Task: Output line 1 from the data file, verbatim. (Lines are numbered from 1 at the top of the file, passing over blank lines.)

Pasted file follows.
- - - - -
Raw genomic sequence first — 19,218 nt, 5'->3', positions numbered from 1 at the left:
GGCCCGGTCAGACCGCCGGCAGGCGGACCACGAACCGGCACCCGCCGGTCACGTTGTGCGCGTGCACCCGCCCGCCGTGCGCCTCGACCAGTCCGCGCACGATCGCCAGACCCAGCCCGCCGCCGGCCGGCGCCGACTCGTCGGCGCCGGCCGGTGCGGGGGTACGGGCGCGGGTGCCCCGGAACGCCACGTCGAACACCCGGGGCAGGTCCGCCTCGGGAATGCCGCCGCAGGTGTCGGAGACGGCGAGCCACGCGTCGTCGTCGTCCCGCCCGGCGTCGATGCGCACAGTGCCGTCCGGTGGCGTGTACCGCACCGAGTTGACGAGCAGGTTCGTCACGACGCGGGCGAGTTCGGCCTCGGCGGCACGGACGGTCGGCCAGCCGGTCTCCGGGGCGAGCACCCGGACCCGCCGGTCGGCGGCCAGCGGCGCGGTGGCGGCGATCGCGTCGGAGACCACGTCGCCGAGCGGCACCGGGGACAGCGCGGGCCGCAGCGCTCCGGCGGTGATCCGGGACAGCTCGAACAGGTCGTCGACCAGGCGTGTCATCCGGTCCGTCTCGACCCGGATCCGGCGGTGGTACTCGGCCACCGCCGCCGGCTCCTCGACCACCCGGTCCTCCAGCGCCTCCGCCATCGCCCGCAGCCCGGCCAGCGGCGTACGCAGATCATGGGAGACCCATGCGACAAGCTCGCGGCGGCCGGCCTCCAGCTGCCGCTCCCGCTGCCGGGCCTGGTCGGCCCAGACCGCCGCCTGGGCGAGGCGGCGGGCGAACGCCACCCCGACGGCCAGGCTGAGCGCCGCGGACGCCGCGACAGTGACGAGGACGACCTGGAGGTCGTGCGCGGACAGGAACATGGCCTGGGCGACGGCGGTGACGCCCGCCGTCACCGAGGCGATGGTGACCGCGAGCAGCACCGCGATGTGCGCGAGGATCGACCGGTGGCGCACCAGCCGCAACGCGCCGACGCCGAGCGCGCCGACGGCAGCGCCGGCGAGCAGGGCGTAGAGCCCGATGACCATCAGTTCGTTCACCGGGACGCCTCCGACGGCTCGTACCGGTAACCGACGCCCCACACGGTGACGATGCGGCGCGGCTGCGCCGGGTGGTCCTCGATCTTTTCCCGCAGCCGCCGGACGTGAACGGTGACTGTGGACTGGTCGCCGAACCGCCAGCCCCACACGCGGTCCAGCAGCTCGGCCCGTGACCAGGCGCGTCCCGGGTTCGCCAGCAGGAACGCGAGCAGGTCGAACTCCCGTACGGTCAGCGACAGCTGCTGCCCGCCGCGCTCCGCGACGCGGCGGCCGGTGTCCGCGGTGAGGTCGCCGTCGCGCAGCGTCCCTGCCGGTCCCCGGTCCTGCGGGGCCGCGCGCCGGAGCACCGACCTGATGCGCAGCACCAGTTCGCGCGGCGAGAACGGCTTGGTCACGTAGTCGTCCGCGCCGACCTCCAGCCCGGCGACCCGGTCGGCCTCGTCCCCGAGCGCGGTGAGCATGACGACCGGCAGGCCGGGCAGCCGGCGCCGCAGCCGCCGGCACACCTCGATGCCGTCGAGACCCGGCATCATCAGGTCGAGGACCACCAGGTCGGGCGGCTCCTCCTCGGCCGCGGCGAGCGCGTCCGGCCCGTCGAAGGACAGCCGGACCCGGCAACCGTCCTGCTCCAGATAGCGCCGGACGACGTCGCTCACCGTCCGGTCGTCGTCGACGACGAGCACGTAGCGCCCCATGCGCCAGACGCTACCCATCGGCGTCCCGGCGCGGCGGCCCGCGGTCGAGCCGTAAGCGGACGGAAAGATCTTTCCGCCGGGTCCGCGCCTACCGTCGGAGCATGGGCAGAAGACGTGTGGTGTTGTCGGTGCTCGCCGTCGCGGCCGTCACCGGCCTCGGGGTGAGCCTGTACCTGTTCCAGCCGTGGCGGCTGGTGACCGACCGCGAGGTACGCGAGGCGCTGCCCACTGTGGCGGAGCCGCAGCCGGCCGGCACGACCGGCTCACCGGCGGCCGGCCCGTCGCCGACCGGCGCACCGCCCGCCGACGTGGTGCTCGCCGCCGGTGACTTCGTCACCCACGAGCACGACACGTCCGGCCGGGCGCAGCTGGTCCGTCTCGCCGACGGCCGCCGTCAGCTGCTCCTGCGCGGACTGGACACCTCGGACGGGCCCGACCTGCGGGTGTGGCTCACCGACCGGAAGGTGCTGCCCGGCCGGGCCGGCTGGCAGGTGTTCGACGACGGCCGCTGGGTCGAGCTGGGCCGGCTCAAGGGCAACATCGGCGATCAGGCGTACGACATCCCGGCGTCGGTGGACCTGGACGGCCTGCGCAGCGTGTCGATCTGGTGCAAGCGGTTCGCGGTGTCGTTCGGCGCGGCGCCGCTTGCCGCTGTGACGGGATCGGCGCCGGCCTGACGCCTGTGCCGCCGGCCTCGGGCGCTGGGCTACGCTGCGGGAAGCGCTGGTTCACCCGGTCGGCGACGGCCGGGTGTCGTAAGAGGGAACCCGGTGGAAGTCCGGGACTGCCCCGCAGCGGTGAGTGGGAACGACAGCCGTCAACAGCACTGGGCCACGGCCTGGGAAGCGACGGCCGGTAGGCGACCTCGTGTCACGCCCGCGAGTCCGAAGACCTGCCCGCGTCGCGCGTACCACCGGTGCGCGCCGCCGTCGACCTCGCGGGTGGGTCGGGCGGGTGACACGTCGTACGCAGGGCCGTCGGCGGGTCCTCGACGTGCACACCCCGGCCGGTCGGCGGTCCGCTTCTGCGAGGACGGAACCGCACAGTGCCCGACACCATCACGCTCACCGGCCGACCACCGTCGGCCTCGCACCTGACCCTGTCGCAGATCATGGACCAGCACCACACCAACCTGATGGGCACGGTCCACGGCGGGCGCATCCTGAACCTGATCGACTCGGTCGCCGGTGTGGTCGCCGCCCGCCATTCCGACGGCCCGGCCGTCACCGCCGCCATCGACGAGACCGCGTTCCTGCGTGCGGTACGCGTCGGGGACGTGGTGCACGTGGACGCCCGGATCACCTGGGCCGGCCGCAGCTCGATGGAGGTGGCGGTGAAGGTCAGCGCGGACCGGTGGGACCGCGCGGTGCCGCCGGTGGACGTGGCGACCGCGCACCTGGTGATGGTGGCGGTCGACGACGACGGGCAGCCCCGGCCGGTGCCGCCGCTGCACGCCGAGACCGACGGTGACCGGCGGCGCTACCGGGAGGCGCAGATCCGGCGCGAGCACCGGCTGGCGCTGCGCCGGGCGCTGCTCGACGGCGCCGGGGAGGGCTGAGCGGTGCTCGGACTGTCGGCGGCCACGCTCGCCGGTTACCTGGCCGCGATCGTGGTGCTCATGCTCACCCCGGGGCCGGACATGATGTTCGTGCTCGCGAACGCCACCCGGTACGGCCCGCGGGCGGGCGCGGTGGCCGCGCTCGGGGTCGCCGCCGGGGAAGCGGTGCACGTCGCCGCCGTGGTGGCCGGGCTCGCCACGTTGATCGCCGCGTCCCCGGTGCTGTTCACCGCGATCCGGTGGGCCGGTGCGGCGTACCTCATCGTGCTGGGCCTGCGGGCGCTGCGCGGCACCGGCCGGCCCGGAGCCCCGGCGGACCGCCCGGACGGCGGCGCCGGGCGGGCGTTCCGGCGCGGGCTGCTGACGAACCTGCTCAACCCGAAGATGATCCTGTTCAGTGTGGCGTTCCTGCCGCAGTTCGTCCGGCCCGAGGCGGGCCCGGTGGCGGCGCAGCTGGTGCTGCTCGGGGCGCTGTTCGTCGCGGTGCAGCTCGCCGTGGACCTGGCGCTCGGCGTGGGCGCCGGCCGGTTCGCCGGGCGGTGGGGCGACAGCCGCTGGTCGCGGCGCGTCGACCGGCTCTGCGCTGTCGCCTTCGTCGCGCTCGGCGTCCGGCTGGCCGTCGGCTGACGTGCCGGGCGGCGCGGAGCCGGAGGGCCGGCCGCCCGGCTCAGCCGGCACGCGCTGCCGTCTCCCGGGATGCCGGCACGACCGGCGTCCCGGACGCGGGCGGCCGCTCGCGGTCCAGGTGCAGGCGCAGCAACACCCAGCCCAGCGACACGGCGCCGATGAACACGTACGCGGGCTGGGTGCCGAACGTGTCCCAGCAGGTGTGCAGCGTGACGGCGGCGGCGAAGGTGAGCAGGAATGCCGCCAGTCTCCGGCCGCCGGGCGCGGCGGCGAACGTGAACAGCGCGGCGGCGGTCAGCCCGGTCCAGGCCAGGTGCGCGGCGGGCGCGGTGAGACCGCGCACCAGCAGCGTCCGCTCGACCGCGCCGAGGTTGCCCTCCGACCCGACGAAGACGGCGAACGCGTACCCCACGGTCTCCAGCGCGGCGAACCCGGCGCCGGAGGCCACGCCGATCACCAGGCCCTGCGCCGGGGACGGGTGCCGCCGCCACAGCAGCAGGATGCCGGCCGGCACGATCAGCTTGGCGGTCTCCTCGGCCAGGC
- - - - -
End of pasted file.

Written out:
Raw genomic sequence first — 19,218 nt, 5'->3', positions numbered from 1 at the left: